As the Chair of the Truth and Reconciliation Commission, Senator Murray Sinclair was a key figure in raising global awareness of the atrocities of Canada’s residential school system. With determination, wisdom and kindness, Senator Sinclair remains steadfast in his belief that the path to actual reconciliation between Indigenous and non-Indigenous people requires understanding and accepting often difficult truths about Canada’s past and present. Alanis Obomsawin shares the powerful speech the Senator gave when he accepted the WFM-Canada World Peace Award, interspersing the heartbreaking testimonies of former students imprisoned at residential schools. The honouring of Senator Sinclair reminds us to honour the lives and legacies of the tens of thousands of Indigenous children taken from their homes and cultures, and leaves us with a profound feeling of hope for a better future.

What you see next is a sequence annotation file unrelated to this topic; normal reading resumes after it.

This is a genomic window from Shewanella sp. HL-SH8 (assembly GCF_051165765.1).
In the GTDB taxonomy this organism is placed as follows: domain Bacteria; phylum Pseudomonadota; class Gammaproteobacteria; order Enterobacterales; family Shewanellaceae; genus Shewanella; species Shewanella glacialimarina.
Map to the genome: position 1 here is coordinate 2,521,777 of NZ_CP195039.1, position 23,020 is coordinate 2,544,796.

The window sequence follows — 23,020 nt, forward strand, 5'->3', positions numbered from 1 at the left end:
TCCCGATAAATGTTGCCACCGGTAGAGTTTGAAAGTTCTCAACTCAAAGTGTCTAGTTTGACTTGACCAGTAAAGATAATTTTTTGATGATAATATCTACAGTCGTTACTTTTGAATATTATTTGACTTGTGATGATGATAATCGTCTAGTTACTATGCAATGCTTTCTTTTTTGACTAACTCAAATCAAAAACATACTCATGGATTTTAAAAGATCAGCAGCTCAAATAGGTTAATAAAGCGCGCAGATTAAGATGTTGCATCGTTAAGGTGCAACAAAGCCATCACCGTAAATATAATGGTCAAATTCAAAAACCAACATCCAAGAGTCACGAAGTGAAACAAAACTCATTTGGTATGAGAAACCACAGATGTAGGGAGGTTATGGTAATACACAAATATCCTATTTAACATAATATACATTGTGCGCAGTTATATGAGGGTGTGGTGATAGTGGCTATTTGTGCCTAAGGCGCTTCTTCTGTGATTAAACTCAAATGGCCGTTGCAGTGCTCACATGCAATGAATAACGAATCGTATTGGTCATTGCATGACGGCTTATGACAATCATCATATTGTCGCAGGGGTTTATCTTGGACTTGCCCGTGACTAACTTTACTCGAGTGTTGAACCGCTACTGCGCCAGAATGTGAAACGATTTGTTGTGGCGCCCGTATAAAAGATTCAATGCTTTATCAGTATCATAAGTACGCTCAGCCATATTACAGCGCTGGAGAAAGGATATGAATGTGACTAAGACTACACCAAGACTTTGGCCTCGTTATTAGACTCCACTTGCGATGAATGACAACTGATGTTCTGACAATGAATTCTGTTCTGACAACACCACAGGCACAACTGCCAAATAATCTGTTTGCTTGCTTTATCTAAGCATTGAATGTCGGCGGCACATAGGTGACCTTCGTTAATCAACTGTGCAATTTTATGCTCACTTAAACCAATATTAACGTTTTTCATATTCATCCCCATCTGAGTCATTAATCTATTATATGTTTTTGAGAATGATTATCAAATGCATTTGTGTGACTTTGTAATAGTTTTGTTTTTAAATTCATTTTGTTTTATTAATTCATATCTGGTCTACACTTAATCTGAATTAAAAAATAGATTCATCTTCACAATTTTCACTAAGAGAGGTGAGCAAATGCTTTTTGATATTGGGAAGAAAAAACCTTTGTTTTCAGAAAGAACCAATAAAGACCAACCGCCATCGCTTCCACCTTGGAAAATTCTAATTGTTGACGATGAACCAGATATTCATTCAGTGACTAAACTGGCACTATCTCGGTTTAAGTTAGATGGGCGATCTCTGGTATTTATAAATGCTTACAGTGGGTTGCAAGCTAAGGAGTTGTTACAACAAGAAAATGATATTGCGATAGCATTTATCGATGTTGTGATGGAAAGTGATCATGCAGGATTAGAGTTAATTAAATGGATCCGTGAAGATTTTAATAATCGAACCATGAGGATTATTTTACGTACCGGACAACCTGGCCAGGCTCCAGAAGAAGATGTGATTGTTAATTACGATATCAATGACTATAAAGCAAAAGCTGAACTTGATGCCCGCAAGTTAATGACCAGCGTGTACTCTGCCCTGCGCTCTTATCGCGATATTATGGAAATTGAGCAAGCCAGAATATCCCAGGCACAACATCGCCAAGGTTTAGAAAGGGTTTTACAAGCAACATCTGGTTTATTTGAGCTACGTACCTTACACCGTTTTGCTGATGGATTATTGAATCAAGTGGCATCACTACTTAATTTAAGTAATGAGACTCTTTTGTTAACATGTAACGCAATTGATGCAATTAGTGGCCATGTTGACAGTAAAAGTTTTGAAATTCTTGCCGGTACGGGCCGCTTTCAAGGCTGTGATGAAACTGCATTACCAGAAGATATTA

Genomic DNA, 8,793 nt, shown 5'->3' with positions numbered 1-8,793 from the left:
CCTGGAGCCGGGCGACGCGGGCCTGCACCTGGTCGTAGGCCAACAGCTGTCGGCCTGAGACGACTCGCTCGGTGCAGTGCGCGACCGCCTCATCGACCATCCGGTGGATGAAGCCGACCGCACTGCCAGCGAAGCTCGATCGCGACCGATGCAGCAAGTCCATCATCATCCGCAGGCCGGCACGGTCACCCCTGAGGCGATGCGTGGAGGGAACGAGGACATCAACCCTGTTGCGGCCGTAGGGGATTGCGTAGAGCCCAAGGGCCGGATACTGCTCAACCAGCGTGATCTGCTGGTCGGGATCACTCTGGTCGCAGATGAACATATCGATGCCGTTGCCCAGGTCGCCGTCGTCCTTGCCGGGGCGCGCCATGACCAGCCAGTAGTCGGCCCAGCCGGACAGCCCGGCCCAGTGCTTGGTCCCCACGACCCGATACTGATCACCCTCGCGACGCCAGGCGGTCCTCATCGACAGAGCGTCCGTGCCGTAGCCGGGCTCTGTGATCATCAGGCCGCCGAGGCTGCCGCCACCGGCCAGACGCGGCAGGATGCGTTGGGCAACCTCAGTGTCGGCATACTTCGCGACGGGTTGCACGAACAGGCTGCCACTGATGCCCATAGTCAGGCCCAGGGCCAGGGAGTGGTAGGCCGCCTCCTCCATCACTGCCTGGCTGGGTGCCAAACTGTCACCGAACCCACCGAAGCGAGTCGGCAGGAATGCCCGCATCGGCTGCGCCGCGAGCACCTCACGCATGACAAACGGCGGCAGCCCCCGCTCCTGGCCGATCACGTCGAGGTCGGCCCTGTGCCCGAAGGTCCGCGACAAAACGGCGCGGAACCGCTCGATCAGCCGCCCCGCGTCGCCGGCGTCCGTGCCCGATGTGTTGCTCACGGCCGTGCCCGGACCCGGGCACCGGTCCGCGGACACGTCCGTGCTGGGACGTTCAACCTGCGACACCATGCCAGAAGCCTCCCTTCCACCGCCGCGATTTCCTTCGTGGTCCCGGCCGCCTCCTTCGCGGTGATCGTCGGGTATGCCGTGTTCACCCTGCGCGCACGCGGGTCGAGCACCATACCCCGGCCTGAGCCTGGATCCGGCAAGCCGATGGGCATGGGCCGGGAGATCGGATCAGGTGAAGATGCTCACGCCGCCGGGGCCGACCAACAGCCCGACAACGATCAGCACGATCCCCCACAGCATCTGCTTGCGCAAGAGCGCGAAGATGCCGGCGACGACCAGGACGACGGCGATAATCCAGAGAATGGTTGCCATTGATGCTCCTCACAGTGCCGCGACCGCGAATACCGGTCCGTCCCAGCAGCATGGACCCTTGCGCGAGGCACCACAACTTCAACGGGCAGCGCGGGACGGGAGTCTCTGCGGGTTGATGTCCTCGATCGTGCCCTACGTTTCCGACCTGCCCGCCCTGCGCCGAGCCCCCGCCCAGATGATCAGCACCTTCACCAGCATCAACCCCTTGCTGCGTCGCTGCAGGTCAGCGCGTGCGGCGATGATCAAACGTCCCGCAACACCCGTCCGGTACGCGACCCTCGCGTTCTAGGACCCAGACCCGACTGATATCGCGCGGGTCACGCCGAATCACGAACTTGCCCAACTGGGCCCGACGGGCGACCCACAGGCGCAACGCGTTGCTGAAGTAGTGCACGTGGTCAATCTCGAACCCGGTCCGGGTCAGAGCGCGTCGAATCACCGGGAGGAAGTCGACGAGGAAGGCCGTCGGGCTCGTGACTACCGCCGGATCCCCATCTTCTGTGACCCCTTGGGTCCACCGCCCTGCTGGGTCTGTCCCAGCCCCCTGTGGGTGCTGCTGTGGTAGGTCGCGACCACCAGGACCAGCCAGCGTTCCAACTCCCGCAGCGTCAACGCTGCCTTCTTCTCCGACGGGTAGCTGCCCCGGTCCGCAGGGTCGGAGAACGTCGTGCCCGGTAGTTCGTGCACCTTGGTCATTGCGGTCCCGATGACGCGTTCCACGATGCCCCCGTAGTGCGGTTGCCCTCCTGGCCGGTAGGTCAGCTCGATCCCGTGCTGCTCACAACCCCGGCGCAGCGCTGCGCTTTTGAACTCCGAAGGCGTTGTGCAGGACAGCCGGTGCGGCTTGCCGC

In this feature-length documentary, Alanis Obomsawin tells the story of Shannen’s Dream, a national campaign to provide equitable access to education in safe and suitable schools for First Nations children. Strong participation in this initiative eventually brings Shannen's Dream all the way to the United Nations in Geneva.
Ages 14 to 18
Study Guide - Guide 1
Civics/Citizenship - Human Rights
Indigenous Studies - History/Politics
Indigenous Studies - Identity/Society
This study guide will guide students in discussing and reflecting on the injustices and discrimination that the Indian Act has created for First Nations women. Students will also begin to consider how the injustices have a long-term impact on the lives of Indigenous women and girls. What it means to be an Indigenous person will also be reflected on. After watching this film, students should be able to identify and define Mary Two-Axe Earley as a leader of the Canadian women’s rights movement who challenged Canadian laws that discriminated against First Nations women. A follow-up action includes an activity that describes, illustrates, appreciates and honours Mary Two-Axe Earley’s contribution and legacy.